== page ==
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Homework Help: Newtons Law and Tension

  1. Feb 4, 2008 #1
    1. The problem statement, all variables and given/known data
    You are dragging a stack of shoeboxes along the floor by a rope (an odd situation I must say). If the total mass of the shoeboxes is 18kg and the rope is pulled at an angle of 45 degrees with no acceleration
    i) what is N (normal force)? and
    ii) What is the tension of there is a kinetic coefficient friction of 0.20?

    2. The attempt at a solution

    i) I know that N must be less than mg since the angle of the tension (rope) is carrying some of that weight.
    =(18kg)(9.81m/s[tex]^{2}[/tex])-Tsin45 degrees

    Where I am stuck at is finding the tension in order to find N. or can i theoretically determine Tsin45 being half the mg since T=mg when the angle is 90 degrees.

    ii) I have
    mg(0,-1)+N(0,1)+T(cos45, sin45)+[tex]\mu[/tex]kN(-1,0)

    Tx=Tcos45-[tex]\mu[/tex]kN=0 (ma, when a=0)

    to solve this, i would then isolate the Tsin45 and Tcos45 to solve for them, then use pythagoras' th. to find the total T.
    but i'm not sure if this is the right way for solving it.

    any help on especially part i is greatly appreciated! thanks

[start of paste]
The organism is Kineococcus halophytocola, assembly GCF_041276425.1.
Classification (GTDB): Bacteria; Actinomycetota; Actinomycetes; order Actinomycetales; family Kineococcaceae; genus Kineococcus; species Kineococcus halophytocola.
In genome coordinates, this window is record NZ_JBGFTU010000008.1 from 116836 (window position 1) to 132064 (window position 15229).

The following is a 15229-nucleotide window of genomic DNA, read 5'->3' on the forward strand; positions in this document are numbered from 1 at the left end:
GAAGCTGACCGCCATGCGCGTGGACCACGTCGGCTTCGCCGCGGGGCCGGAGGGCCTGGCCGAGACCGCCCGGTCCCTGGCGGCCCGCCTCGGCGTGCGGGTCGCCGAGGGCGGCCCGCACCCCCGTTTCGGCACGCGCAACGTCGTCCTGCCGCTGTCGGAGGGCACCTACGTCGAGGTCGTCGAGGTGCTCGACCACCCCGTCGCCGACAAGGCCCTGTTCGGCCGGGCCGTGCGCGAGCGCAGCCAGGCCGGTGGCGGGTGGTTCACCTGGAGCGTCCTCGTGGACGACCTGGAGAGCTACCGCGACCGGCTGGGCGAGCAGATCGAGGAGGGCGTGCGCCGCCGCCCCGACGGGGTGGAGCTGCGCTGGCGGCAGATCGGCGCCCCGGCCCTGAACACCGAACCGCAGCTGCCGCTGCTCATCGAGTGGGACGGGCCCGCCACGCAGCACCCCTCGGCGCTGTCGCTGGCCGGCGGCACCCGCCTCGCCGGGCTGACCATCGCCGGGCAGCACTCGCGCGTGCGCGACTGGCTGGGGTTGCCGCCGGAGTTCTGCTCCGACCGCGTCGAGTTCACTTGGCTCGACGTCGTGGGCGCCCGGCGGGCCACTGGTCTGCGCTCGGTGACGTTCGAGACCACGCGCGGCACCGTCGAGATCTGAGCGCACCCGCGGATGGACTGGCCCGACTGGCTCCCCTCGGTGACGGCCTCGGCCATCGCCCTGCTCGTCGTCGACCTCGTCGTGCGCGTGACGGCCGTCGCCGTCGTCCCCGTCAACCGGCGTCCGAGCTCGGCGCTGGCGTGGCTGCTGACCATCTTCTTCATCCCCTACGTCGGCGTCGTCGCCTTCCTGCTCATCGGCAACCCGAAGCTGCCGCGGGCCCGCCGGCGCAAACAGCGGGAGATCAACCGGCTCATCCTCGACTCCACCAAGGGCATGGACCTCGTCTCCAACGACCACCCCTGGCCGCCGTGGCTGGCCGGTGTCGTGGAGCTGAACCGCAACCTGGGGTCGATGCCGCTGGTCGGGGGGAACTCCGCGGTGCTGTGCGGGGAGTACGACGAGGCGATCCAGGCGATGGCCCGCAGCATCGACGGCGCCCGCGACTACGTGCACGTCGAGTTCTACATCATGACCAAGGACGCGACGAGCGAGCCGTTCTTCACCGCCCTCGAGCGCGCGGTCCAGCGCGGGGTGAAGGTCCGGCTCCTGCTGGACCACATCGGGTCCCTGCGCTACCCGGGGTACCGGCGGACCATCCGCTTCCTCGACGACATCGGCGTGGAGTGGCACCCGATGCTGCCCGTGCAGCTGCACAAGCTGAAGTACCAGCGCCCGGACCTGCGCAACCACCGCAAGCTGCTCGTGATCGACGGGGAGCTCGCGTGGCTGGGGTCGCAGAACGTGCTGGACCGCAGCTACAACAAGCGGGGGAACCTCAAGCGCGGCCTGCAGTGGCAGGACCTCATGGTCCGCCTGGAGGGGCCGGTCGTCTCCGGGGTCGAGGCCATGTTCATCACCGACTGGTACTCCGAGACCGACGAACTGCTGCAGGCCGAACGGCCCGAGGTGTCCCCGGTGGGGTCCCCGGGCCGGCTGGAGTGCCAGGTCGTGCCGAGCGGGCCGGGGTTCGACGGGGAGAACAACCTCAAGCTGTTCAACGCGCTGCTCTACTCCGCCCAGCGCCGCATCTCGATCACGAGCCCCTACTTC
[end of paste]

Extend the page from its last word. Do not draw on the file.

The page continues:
Last edited: Feb 4, 2008
  2. jcsd
  3. Feb 4, 2008 #2

    Shooting Star

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    > N=mg-Tsin45degrees =(18kg)(9.81m/s)+Tsin45 degrees

    That is from the vertical forces.

    > Where I am stuck at is finding the tension in order to find N.

    From the horz forces, the other eqn would be

    Tx = kN =k(mg - Ty), where Tx=Ty=T/(sqrt 2), k= 0.20.

    You can find both N and T now.
  4. Feb 4, 2008 #3
    Thanks for your reply.

    is there any way of determining N without k. Such as, if it were frictionless?
    Last edited: Feb 4, 2008
  5. Feb 4, 2008 #4
    I've found an answer for ii



    Substituting N into ukn:

    T= [tex]\frac{ukmg}{cos45-uksing45}[/tex]

    I hope this is the right method for Tension

    but i'm still stuck for part i since it's asked first I'm assuming that the initial system is frictionless. (therefore, wouldn't the horizontal equation be zero leaving me stuck with only my initial vertical equation for N?)
  6. Feb 4, 2008 #5

    Shooting Star

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    The problem states, before i or ii that there is no accn. If there is a horz component Tx acting on the box, but there is no accn, there must be friction between the box and the floor to balance the Tx.

    The box will undergo accn, be lifted off the ground, and N will vary until it vanishes.

    I hope you understand now that it is not frictionless. The two eqns given in post #2 gives the complete solution. After that it's just algebra.
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